Despite this victory and his being hailed “Father of His Country”, another rival, Publius Clodius Pulcher (incidentally the prosecutor in Catiline’s earlier trial), looked to take Cicero down. He eventually did so using the treatment of the Catilinarian conspirators, specifically their murder by order of the senate, as the sword with which to bring Cicero down, and had him packed off into exile in 58 B.C.E for the crime of killing Roman citizens without trial.

The Mind of a Man

That the beginning of these tumultuous events in both the life of the individual and state can be seen in a single correspondence between friends remains one of the remarkable qualities of this collection of letters.  In the original communiqué Cicero is merely telling of an interesting, if not uncommon, legal proceeding with which he was involved. When he wrote those words he had no idea of the events about to unfold. Thus, through his ignorance, we can gain a picture of his thoughts and feelings truly without hindsight.

John B. Knight
See also: Cincinnatus – the Hero Who Saved Rome
Biography – a very short history and The Fall of Rome

Cincinnatus – the hero who saved Rome

‘Lucius Quinctius Cincinnatus was at the plough when he was notified of his election to that dictatorship’

In his treatise on Old Age, the Roman politician and orator Marcus Tullius Cicero cites the potent semi-legendary figure of Cincinnatus as an example of the joys of agriculture. He talks of the Roman Senators of the age being modest farmers, who delighted in the peace of cultivation and only engaged in public business at the request of the state as opposed to from some higher ambition or longing for power.

Cincinnatus defends his son

CincinnatusLucius Quinctius Cincinnatus first appears in the historical narrative of Livy (59 B.C – A.D. 17) trying to defend his son from a charge of treason (461 B.C.). As an aristocrat in times of conflict between the patrician and plebeian factions at Rome, the dangers of this social strife had been turned on his son for his popularity and strength in the aristocratic party. Cincinnatus eventually went into a voluntary exile but despite this the trial went ahead in his absence and he was forced to pay the fine; near bankrupting him. (Pictured is Cincinnatus receiving the Deputies of the Senate by Alexandre Cabanel, painted 1843. Click to enlarge).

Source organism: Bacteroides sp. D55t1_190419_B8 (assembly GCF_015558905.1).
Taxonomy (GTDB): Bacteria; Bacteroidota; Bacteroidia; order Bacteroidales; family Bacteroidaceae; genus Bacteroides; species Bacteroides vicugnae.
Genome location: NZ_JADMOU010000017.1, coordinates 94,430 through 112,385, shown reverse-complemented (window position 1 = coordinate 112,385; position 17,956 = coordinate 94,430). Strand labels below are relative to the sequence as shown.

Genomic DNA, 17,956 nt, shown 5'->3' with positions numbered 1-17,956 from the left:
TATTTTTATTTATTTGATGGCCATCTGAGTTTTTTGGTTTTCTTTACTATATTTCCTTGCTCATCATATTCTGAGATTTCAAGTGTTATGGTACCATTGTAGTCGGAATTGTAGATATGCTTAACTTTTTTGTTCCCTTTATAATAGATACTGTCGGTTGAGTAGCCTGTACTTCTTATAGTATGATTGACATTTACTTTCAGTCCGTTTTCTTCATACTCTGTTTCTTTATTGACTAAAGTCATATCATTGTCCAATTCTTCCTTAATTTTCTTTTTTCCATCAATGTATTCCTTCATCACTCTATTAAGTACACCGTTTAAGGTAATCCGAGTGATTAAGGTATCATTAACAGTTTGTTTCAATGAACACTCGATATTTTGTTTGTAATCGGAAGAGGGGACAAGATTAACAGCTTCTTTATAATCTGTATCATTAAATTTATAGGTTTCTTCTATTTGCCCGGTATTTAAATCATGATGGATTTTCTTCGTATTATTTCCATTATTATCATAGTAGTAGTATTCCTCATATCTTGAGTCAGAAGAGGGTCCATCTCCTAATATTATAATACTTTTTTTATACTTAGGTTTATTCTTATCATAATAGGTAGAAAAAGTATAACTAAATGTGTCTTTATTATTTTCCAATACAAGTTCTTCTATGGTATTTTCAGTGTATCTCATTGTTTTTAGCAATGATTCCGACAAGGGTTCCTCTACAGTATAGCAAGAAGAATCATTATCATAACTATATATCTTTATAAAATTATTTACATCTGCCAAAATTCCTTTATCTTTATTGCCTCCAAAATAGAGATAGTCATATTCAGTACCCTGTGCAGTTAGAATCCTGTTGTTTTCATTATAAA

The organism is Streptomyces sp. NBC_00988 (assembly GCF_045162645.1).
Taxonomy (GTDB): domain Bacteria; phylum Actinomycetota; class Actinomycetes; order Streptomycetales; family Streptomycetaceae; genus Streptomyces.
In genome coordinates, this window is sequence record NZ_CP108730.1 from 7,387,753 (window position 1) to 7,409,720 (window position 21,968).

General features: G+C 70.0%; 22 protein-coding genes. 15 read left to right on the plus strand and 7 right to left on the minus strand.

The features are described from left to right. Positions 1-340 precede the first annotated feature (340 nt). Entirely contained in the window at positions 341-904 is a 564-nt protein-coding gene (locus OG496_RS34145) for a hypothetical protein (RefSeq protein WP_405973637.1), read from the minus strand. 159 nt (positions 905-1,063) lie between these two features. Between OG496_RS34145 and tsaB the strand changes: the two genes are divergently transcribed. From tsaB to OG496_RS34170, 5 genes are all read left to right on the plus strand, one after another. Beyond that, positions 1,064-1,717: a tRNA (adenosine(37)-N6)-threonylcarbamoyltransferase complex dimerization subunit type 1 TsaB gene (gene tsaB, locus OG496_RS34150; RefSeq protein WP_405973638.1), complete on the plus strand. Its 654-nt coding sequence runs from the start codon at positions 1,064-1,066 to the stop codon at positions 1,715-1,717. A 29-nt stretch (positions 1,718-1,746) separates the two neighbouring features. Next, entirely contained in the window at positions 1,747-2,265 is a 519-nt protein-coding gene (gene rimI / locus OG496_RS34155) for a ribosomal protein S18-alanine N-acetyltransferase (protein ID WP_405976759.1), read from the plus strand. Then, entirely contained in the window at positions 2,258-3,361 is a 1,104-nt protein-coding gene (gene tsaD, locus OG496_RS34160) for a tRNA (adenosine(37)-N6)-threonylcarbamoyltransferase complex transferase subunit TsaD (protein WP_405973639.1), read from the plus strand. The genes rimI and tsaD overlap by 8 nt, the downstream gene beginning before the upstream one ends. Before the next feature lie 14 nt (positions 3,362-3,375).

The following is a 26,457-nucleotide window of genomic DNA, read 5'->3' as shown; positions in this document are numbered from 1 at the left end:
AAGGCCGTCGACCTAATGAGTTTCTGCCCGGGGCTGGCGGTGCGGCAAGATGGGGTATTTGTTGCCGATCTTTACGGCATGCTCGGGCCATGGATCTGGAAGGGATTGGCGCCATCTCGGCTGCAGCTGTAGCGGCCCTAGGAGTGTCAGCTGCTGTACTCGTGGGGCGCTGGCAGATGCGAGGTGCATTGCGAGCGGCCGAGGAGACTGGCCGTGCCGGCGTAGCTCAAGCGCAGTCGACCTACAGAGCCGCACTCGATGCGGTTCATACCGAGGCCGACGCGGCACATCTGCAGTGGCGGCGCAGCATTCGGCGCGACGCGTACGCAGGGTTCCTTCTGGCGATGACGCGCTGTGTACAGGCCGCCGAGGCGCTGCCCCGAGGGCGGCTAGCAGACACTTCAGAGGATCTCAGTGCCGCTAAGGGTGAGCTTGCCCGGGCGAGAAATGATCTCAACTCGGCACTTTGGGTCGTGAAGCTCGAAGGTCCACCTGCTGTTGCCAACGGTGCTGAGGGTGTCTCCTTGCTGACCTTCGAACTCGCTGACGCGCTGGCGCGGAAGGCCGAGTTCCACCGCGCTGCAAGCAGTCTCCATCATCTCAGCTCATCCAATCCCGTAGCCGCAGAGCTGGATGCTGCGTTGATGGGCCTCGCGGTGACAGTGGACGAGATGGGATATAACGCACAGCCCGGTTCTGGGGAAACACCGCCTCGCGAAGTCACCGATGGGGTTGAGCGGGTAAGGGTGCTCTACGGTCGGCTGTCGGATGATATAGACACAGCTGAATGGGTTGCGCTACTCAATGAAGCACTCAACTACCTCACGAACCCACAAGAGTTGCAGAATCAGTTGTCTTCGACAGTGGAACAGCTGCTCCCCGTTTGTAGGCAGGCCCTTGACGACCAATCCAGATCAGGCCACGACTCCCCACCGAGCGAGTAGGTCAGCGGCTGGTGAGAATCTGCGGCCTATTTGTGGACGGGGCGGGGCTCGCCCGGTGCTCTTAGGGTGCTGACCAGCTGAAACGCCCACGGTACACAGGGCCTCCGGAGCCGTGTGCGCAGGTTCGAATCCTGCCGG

Cincinnatus in office

A year later the civil disturbances continued with the seizure of the Capitoline Hill in Rome by one Herdonius. The plebeian representatives, the Tribunes, neither condoned nor attacked these actions and called for a refusal to fight on behalf of the Senate. Eventually an attack, with the help of Rome’s allies the Tusculans, displaced Herdonius and he was killed. After peace was restored elections were called and Cincinnatus was returned to one of the two positions of Consul (the most powerful magistrate in Rome).

Once in power Cincinnatus proceeded to attack the Senate more vehemently than even the plebeians. He criticised his son’s banishment and the divided nature of the political scene. His time in office was spent fighting against Rome’s enemies; the Aequians, and attempting to avert yet more civil strife.

Cincinnatus retires to his farm

After his appointed year in office Cincinnatus retired to his farm. Rome continued to fight both internally and externally. Military disaster followed when a Roman invasion force against the Aequians, led by the Consul Mincius, was trapped and another enemy, the Sabines, were nearly at Rome’s walls. In such a time of emergency a Dictator with supreme power could be elected by the senate. This, in 458 B.C., was the course of action they took and it was unanimously decided to send for Cincinnatus.

The Senate sends for Cincinnatus

A party of senators arrived at his farm (as depicted by Juan Antonio Ribera, c1806, pictured) and told him of the dangers threatening Rome. He was asked to save his country from these perils, a request to which he acquiesced after some initial surprise. After being given command of an army he marched towards where the Consul had been trapped and quickly routed the enemy. For such an amazing feat of arms he was allowed to ride through the city in triumph.

Cincinnatus the hero

In the space of just two weeks he had raised an army, crushed his enemy and laid down his office to return to farming. It is these events that were canonized as a moral example of how a Roman nobleman ought to behave. Such austerity and modesty were looked upon as characteristics of the ideal Roman citizen. It was thought that a Roman should only serve his country; not wish to have it serve him. Cincinnatus was a hero who did his duty and no more.

John B. Knight
See also The Fall of Rome and Marcus Tullius Cicero – a life in letters